One of the more unique and popular tourist sites in Baku is the Zoroastrian Fire worshipping temple, but the journey there takes you though much of Baku’s recent oil history.
Romanov Oil Fields
Marco Polo described the oil fields of the Absheron peninsula around 800 years ago:
“Near the Georgian border there is a spring from which gushes a stream of oil, in such abundance that a hundred ships may load there at once. This oil is not good to eat; but it is good for burning and as a salve for men and camels affected with itch or scab. Men come from a long distance to fetch this oil, and in all the neighbourhood no other oil is burnt but this.” – The Travels of Marco Polo
Today, despite the industrialised nature of the oil extraction, this area still has crude oil just rising to the surface and forming acrid pools amongst the white salt flats.
Driving through the Romanov Oil Fields, there are still hundreds of nodding donkeys (or what I now know are called Pumpjacks) of various sizes.
All this is overlooked by the Ramana Tower, another UNESCO World Heritage Site:
Ateshgah of Baku – The Fire Temple
The entire area around the Fire Temple has completely changed since last time I was there. New residential home surround the area and a railroad cuts close to the main entrance.
Unlike last time I was here, we didn’t catch the groundskeeper turning on the gas pipes and lighting the flames. This time we maintained the illusion that the temple is still burning the same natural gases seen by early Byzantine travellers in the region.
Inside there’s a lot of work still going on and many of the outer rooms are closed to the public. Thankfully the central structure is still working and we could see the main point or worship.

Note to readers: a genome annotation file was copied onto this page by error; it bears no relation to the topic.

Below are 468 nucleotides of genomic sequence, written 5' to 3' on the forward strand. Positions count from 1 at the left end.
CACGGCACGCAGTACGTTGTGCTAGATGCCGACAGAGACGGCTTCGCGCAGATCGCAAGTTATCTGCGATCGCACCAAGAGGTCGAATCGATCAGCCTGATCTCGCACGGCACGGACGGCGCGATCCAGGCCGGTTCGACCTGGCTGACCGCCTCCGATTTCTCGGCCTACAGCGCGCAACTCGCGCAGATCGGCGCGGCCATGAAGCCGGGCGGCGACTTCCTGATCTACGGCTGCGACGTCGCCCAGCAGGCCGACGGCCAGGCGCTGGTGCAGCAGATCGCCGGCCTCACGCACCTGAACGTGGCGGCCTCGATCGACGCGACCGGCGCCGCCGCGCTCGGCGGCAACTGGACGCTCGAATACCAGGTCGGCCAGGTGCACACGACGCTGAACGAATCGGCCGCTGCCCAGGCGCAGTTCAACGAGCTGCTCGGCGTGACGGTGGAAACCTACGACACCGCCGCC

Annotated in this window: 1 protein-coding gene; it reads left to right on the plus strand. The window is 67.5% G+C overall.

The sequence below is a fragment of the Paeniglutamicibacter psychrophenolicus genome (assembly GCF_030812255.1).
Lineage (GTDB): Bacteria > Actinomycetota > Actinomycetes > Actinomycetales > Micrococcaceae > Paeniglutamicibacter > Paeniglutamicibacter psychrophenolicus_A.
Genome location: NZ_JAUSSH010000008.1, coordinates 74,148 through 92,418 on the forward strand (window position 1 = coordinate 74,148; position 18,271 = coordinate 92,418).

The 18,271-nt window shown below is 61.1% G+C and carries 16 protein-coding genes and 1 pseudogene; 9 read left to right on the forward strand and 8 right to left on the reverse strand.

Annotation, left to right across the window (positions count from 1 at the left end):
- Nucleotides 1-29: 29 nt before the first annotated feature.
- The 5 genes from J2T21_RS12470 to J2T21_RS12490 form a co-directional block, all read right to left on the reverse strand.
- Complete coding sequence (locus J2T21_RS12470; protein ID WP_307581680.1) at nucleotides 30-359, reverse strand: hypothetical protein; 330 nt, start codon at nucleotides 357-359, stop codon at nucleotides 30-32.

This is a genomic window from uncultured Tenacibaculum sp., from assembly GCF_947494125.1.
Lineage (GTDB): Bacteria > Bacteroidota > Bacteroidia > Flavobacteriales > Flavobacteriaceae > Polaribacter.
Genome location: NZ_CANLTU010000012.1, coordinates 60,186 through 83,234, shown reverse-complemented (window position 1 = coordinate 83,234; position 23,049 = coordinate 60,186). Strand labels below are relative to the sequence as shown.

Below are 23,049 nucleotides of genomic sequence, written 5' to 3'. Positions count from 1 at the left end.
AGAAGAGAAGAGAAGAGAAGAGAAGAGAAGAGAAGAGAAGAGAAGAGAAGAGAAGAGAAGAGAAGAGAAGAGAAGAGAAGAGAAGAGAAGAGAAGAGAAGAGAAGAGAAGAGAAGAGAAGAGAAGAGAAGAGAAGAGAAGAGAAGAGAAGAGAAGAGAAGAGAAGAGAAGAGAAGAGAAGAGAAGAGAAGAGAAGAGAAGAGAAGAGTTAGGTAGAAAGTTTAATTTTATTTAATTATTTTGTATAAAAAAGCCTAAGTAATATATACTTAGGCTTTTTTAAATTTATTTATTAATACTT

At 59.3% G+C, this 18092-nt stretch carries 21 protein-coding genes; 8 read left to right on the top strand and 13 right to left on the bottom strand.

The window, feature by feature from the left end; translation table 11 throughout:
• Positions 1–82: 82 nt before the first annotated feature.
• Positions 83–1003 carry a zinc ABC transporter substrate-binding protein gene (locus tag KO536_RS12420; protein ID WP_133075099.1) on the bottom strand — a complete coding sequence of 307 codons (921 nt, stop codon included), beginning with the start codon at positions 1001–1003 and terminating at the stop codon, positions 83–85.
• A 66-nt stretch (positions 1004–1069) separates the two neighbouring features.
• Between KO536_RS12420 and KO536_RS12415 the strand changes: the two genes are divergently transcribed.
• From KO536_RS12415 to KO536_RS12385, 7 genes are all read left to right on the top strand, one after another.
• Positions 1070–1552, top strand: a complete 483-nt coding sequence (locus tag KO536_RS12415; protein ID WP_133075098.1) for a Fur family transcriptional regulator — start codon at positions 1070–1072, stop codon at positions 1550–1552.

Like the Gobustan Rock Carvings, this time was far more interesting as we had a decent guide. Just as interesting was watching the elegance with which one of the experienced journalists coaxed the guide to give a live interview to camera. You can see the interview over at TravelMole, and learn a little more of the history of Zoroastrian fire worship, and how this led to Azerbaijan coming to be known as Land of the Eternal Fire.
Yanar Dagh, the Burning Mountain
Not far from the fire temple is a site called Yanar Dagh, where natural gas still seeps up through the ground. It’s helpfully been set on fire, so it looks like the ground is burning.
The Caspian coastline of Azerbaijan also has nearly 400 mud volcanoes, more than half the total worldwide. The natural gas filters up through the pools of grey mud, creating languorous bubbles.
Be careful there and don’t wear good shoes – it’s very easy to step on the pale grey crust and watch your foot disappear into the sticky mud beneath…
These mud volcanoes occasionally explode, throwing mud and flames hundreds of metres into the air. That won’t do much good for your shoes either.
This trip was arranged by the Azerbaijan Tourist Board, as part of the United Nations World Tourism Organisation Silk Road Conference.